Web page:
Session H3: Magnetoplasmas in Astrophysical Jets, Lobes, and in the Laboratory

10:45 AM–12:33 PM, Sunday, February 14, 2010
Room: Thurgood Marshall South

Sponsoring Units: DAP GPAP
Chair: Philipp Kronberg, Los Alamos National Laboratory

Abstract ID: BAPS.2010.APR.H3.3

Abstract: H3.00003 : Extended Lobes as Sources of High Energy Particles and Radiation

11:57 AM–12:33 PM

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  Lukasz Stawarz
    (KIPAC, Stanford University)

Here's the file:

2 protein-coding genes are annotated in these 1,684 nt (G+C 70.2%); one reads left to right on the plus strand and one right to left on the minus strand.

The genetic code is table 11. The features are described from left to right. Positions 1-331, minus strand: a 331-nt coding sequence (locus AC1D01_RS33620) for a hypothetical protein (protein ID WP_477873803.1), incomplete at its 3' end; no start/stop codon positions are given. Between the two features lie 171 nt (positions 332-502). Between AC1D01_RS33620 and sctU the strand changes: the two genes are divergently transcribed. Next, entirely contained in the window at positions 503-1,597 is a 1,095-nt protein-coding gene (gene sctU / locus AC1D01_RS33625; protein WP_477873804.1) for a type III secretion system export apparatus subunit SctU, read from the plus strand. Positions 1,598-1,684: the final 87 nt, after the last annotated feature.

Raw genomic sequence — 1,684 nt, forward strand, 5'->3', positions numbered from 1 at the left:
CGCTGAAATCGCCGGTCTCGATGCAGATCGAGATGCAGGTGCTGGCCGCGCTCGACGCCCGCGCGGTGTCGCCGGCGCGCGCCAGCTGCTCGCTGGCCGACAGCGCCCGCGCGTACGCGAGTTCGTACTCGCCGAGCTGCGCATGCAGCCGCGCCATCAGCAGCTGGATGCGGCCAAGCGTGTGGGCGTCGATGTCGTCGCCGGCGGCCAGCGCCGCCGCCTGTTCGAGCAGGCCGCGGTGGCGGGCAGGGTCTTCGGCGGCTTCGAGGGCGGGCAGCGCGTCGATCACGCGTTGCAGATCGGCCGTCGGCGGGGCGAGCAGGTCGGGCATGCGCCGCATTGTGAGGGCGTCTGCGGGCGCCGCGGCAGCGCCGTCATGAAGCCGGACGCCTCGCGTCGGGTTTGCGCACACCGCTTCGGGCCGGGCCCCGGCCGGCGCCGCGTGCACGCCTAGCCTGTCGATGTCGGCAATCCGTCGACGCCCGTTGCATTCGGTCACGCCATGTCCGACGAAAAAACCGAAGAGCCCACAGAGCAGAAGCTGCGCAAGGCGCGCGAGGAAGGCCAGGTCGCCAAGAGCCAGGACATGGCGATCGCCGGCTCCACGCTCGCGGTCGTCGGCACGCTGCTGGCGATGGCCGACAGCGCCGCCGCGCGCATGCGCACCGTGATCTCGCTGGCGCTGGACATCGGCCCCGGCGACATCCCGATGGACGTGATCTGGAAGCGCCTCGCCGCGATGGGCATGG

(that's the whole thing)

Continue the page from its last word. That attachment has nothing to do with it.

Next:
Extended lobes in radio galaxies and quasars are one of the largest structures in the Universe, in many cases reaching enormous sizes of a few billion parsecs ($\sim 10^{25}$\,cm). These are formed by relativistic jets emanating from the closest vicinities of supermassive black holes in the centers of active galaxies, and interacting with the ambient intergalactic medium. The physical conditions in extended lobes are hardly known, although it is established that the lobes are filled with ionized, highly magnetized, and rarefied plasma extracted predominantly from the surrounding medium of supermassive black holes. Presence of magnetic turbulence and extended shock waves in the lobes ensures efficient acceleration of plasma particles up to the very high, ultrarelativistic energies. Such energies are not, and will be not accessible in our laboratories even in a near future. In this talk I will summarize present understanding of the lobes' structure and evolution, and I will also review the recently discussed ideas and models regarding particle acceleration and generation of high-energy radiation therein. Finally, I will also discuss the current status and prospects of high-energy observations of these extreme structures, focusing especially on the X-ray and $\gamma$-ray domains.

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